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U.S. cattle inventory down fractionally

Contributed by Christopher G. Davis, Russell Knight and Hannah Taylor Published on 23 March 2022

In the USDA National Agricultural Statistics Service (NASS) semiannual Cattle report released on Jan. 31, the total number of cattle and calves on Jan. 1, 2022, was estimated at 91.902 million head – 2%, or nearly 1.888 million head lower than the previous year.

In 2019, the cattle and calves inventory was 94.805 million head, but over the last three years, it has declined to its present level. Most of the decline can be attributed to fewer cows and heifers having calved, down by 2% or 786,000 head, especially beef cows, which were 719,000 head – or 2.3% – lower than a year ago. States with the largest reductions in beef cows included South Dakota (-189,000), Texas (-160,000), Missouri (-94,000) and Montana (-90,000 head). Poor pasture and range conditions were the primary causes of this contraction in the West and Plains regions. Hay stocks on Dec. 1, 2021, were also down 6% from a year ago, and tight supplies in parts of the country may have influenced producers’ ability to maintain cow herds.

Weekly choice cutout

Compared to last year, beef cattle producers are indicating their intentions to retain 3% less heifers for beef cow replacement, with the largest reductions in Texas (-110,000 head) and Montana (-50,000 head). The number of heifers expected to calve during the year is also down 3%. The lower number of heifers retained implies that the national herd is unlikely to expand. A similar pattern is reflected on the dairy side, with milk cow numbers down 1% and heifers for milk cow replacement down 3%.

The calf crop for 2021 was estimated at 35.085 million head, or about 410,100 head lower than 2020. The total number of cattle on feed was estimated at 14.7 million head on Jan. 1, 2022, relatively unchanged from 2021. The lower 2021 calf crop and relatively stable cattle on feed numbers contributed toward fewer cattle outside feedlots at the beginning of the year, which totaled 25.5 million head or 3% below Jan. 1, 2021, indicating supplies of cattle for placement during the year are likely to be constrained.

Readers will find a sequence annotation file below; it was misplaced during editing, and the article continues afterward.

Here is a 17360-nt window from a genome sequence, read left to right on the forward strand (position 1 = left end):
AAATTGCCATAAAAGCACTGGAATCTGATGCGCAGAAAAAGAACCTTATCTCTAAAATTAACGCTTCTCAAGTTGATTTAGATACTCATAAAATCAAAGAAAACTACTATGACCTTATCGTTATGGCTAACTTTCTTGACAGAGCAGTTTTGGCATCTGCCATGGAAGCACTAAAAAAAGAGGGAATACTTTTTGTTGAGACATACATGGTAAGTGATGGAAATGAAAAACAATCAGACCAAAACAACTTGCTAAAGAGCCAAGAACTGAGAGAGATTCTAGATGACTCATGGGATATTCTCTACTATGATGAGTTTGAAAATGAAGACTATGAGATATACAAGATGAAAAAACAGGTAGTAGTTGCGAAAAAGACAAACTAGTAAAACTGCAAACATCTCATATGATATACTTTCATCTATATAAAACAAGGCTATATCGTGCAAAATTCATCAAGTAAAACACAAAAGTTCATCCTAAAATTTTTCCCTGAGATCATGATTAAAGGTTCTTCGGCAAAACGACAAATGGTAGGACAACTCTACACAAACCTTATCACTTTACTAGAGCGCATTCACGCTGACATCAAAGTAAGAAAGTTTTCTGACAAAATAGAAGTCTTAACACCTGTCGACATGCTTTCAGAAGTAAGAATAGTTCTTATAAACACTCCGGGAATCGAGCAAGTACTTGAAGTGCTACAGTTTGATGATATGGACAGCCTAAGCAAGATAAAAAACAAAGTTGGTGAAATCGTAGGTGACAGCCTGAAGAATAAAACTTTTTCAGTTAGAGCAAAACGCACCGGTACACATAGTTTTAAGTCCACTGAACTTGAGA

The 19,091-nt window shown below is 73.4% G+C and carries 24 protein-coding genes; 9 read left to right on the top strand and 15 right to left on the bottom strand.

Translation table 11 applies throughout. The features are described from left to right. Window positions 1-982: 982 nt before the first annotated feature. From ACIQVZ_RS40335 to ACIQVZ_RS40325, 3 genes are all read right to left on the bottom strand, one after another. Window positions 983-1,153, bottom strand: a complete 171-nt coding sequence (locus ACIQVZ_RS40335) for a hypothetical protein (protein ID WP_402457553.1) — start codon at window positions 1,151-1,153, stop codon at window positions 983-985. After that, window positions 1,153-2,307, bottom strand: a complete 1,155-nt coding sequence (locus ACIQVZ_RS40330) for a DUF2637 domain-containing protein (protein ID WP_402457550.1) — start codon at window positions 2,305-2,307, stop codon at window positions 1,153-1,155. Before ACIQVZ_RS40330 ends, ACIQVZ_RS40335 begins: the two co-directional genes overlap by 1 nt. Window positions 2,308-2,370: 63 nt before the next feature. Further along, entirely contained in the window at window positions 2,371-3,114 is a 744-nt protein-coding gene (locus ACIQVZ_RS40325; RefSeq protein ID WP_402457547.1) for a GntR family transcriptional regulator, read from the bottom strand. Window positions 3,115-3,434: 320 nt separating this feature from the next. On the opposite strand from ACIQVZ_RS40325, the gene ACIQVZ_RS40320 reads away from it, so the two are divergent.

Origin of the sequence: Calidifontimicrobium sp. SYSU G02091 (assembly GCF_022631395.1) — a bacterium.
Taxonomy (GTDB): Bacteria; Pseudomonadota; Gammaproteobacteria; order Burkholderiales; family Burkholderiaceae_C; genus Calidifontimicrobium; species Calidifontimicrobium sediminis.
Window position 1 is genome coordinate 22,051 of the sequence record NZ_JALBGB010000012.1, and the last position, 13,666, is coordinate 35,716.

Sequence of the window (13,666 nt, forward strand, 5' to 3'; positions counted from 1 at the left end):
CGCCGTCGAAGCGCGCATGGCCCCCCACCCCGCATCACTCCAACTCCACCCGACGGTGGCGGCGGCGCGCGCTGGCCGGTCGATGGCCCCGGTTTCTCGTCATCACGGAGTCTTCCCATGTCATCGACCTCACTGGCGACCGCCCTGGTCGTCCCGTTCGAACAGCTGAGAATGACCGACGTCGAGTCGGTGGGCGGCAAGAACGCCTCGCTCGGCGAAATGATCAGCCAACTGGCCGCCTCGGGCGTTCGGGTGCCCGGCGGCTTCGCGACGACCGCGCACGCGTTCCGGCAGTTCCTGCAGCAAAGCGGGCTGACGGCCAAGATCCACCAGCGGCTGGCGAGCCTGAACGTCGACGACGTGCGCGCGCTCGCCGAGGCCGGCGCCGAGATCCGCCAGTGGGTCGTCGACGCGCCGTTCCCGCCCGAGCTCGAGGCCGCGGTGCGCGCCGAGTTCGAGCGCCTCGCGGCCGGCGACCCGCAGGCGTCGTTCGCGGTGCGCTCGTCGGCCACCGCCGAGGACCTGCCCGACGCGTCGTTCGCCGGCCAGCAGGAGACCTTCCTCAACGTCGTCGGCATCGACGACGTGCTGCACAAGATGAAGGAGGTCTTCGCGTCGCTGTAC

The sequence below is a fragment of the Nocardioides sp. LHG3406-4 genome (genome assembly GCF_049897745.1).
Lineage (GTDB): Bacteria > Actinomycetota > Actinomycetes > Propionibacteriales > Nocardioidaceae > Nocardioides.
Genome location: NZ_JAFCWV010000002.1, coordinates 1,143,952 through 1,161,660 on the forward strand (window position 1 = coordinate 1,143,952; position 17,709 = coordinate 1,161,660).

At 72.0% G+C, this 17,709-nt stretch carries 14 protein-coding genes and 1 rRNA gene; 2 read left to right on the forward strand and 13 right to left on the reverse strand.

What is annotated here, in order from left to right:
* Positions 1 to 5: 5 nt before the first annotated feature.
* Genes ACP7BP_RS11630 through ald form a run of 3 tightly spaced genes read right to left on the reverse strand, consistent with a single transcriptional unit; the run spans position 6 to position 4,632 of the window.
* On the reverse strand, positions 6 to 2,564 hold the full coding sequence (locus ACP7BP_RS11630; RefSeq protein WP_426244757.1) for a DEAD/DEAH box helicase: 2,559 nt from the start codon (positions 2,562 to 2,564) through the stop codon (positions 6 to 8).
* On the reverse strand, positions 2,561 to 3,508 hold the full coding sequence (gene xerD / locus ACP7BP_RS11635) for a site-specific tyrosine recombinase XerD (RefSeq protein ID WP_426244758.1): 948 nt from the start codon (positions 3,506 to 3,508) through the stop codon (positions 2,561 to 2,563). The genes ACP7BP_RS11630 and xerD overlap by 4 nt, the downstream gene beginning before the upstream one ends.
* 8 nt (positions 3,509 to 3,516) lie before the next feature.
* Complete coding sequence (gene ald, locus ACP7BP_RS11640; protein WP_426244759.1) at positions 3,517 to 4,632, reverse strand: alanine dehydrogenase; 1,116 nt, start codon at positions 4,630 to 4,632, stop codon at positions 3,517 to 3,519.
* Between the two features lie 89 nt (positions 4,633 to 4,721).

Beef production up fractionally in 2022

CME feeder cattle index

The 2022 annual forecast for commercial beef production was raised by 210 million pounds to 27.375 billion pounds from the previous month due to expected strong fed cattle slaughter and heavier average dressed weights. More feeder cattle entered the feedlots than initially expected late in the fourth quarter, and placements in the first part of 2021 are expected to reflect tight forage supplies and conditions in winter pasture areas. This will lead to higher fed cattle marketings and slaughter during 2022. While fed cattle slaughter is expected to rise in the second half, cow slaughter is forecast slightly lower due to fewer cows being available for slaughter and expectations producers will retain cows to rebuild their herds in the face of improved returns and favorable pasture and forage conditions. Average carcass weights are raised in second-half 2022, reflecting a large number of fed cattle and fewer non-fed cattle slaughtered in the second half of 2022.

Fed and feeder steer prices

5-area weekly weighted average select steer price

In January 2022, the average price for all grades of live steers sold in the 5-area marketing region was reported at $137.27 per hundredweight (cwt), up 24%, or $26.62, from January 2021. The fed steer price for the week ending Feb. 6 was $139.76 per cwt, up 23%, or $26.13, from a year earlier. The first-half forecast for the fed steer price was left unchanged. However, the third-quarter forecast was raised $1 to $135, while the fourth-quarter forecast was revised up $2 to $140 per cwt. The 2022 annual price forecast for fed steers was increased by 75 cents to $137.50 per cwt from the previous month on expected strength in packer demand.